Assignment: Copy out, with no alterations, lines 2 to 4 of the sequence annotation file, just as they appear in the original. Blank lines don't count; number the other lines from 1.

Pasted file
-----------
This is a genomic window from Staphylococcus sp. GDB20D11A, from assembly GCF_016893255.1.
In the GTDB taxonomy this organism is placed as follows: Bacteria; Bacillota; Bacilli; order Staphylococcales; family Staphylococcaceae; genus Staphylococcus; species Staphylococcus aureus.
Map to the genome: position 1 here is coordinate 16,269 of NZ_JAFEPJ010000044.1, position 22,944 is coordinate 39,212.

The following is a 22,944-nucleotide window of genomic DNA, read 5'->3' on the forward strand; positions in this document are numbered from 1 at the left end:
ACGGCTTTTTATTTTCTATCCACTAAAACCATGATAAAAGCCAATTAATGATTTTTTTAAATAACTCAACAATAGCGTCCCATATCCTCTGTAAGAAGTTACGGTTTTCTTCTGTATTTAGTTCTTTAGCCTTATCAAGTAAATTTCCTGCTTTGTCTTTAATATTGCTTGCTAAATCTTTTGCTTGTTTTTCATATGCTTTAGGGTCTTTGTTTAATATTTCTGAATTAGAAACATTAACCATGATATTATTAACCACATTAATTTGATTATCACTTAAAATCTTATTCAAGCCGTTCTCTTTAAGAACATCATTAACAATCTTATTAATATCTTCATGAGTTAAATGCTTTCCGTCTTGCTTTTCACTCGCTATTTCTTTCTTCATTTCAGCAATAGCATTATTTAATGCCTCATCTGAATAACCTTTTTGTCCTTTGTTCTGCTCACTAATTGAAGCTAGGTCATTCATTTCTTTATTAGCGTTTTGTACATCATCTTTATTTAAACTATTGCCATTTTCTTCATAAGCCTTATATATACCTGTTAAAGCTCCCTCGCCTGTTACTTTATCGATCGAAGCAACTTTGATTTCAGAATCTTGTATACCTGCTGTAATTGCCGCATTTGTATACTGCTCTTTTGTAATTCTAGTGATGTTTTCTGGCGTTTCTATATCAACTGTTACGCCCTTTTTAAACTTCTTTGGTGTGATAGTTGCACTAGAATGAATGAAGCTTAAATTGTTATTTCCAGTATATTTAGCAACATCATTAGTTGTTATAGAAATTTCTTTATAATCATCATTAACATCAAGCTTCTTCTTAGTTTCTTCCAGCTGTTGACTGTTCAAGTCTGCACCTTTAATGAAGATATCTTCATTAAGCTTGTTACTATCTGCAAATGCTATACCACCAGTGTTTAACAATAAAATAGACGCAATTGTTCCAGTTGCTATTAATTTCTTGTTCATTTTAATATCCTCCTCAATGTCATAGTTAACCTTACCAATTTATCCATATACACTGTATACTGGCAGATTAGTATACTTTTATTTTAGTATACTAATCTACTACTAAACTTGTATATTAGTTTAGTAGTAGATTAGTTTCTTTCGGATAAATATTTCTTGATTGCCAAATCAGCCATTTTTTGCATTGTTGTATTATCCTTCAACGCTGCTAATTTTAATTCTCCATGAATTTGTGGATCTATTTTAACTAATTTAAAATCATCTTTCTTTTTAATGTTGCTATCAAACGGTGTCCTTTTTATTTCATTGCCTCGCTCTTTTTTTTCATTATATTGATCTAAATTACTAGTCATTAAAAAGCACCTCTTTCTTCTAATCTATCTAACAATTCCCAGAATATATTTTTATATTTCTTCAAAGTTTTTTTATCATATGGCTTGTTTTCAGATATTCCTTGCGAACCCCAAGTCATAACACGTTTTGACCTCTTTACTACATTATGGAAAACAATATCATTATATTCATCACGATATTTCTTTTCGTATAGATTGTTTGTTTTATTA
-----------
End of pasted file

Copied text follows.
In the GTDB taxonomy this organism is placed as follows: Bacteria; Bacillota; Bacilli; order Staphylococcales; family Staphylococcaceae; genus Staphylococcus; species Staphylococcus aureus.
Map to the genome: position 1 here is coordinate 16,269 of NZ_JAFEPJ010000044.1, position 22,944 is coordinate 39,212.

The following is a 22,944-nucleotide window of genomic DNA, read 5'->3' on the forward strand; positions in this document are numbered from 1 at the left end: